• An integrated circuit tester and multiplexer circuit has been described that utilizes methods of programming parallel coupled Algorithmic Pattern Generators (APGs) in embodiments of the present invention to generate test vector sequences and part commands with sub-instruction repeats. This enables simpler test programming and ease of test conversion to new part speed grades, steppings, or part designs. In one embodiment, a sub-instruction repeat is utilized to enable adjustment of the timing of test vector sequences and part commands sent to an integrated circuit device under test (DUT) so that the test can be adjusted for new part speed grades and/or steppings. In another embodiment, a sub-instruction repeats are utilized to enable adjustment of the timing of a memory device inputs, memory commands and test vector sequences so that the test can be adjusted for new memory device speed grades.
  • Although specific embodiments have been illustrated and described herein, it will be appreciated by those of ordinary skill in the art that any arrangement that is calculated to achieve the same purpose may be substituted for the specific embodiments shown. Many adaptations of the invention will be apparent to those of ordinary skill in the art. Accordingly, this application is intended to cover any adaptations or variations of the invention. It is manifestly intended that this invention be limited only by the following claims and equivalents thereof.

Claims (46)

  1. 1. A method of operating an integrated circuit tester, comprising:
    executing a command sequence of a test on an integrated circuit tester containing two or more Algorithmic Pattern Generators (APGs) by executing the test command sequence in parallel on the two or more APGs, wherein each APG of the two or more APGs generates a single sub-instruction of a test instruction during each APG clock cycle;
    coupling the outputs of the two or more APGs to one or more integrated circuit devices under test (DUTs), wherein only one sub-instruction is coupled to the one or more DUTs during a DUT clock cycle and where each APG clock cycle contains two or more DUT clock cycles; and
    repeating a selected sub-instruction by coupling the selected sub-instruction to the one or more DUTs over two or more DUT clock cycles.
  2. 2. The method of claim 1, further comprising selecting the DUT to comprise a memory device.
  3. 3. The method of claim 1, further comprising selecting the two or more APGs to comprise 2̂N APGs.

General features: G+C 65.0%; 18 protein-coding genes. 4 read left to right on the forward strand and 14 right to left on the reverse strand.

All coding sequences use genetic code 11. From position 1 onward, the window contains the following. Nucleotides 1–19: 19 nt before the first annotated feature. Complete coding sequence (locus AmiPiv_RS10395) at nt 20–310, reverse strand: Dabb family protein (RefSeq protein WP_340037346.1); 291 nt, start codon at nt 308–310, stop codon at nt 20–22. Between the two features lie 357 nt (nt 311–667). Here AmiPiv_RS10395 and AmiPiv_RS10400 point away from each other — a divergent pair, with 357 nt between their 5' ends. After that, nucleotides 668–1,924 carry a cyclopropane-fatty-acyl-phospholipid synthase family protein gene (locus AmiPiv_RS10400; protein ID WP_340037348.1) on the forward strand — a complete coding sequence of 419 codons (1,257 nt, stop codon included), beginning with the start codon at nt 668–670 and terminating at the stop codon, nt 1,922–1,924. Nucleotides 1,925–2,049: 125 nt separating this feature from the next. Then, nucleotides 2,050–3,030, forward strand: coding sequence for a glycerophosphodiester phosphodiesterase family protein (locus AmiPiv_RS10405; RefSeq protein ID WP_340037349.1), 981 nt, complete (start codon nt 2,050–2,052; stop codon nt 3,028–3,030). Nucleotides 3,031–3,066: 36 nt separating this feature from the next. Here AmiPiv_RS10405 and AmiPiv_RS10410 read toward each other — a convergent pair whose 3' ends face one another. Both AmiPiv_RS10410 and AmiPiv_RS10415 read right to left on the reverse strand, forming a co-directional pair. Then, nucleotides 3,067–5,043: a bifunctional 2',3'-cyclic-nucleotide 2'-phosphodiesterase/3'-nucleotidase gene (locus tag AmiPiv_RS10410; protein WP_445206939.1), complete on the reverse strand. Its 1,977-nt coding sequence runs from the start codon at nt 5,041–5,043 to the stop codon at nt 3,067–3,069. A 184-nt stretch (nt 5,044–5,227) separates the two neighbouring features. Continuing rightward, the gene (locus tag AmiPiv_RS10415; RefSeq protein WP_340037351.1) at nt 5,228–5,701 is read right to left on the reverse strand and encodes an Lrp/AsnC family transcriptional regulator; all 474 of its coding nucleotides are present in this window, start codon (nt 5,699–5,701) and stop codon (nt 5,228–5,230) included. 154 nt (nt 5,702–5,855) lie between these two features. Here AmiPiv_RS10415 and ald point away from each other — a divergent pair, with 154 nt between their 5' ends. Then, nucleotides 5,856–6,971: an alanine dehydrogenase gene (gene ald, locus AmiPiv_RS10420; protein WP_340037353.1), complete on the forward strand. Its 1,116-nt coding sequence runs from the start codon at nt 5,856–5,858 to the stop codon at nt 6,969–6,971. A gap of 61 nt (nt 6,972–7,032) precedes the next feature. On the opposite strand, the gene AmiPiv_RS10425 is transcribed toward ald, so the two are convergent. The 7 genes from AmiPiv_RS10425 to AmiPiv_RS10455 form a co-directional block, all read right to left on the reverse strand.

4. 4. The method of claim 1, wherein repeating a selected sub-instruction by coupling the selected sub-instruction to the one or more DUTs on two or more DUT clock cycles further comprises coupling the selected sub-instruction generated by a selected APG to one or more DUTs through a multiplexer circuit.
  5. 5. The method of claim 1, wherein repeating a selected sub-instruction by coupling the selected sub-instruction to the one or more DUTs over two or more DUT clock cycles further comprises repeating a selected sub-instruction by coupling the selected sub-instruction to the one or more DUTs over a number of DUT clock cycles, where the number of DUT clock cycles is selected by a repeat count associated with the selected sub-instruction.
  6. 6. The method of claim 1, further comprising adjusting the command sequence of the test for a new speed grade or stepping of the integrated circuit DUT by adjusting one or more sub-instruction repeats of the command sequence.
  7. 7. The method of claim 1, further comprising adjusting the command sequence of one or more loops of the test by adjusting one or more sub-instruction repeats of the command sequence.
  8. 8. The method of claim 1, further comprising adjusting the command sequence of the test to match one or more sub-sequences of the command sequence to the APG instruction boundaries by adjusting one or more sub-instruction repeats of each the one or more sub-sequences of the command sequence.
  9. 9. A method of programming Algorithmic Pattern Generators (APGs), comprising:
    executing a command sequence in parallel on two or more Algorithmic Pattern Generators (APGs), wherein each APG generates an output from the command sequence for each clock cycle of a first clock;
    multiplexing the two or more APGs during each clock cycle of the first clock to provide a sequential output, wherein a single APG output is selected for each clock cycle of a second clock, and where each clock cycle of the first clock contains two or more clock cycles of the second clock; and
    selectively repeating a selected APG output of the two or more APGs across two or more clock cycles of the second clock.
  10. 10. The method of claim 9, further comprising selecting the first clock cycle to comprise a variable clock cycle period.
  11. 11. The method of claim 9, further comprising selecting the number of two or more clock cycles of the second clock that comprise a cycle of the first clock to be variable.
  12. 12. The method of claim 9, wherein the selected APG output is repeated across a number of clock cycles of the second clock that is equal to a repeat count associated with the selected APG output.
  13. 13. The method of claim 9, further comprising selecting the DUT to comprise one of a Static RAM (SRAM), a Dynamic RAM (DRAM), and a non-volatile memory device.
  14. 14. The method of claim 9, further comprising adjusting the command sequence for a new speed grade or stepping of an integrated circuit by adjusting one or more APG output repeats of the command sequence.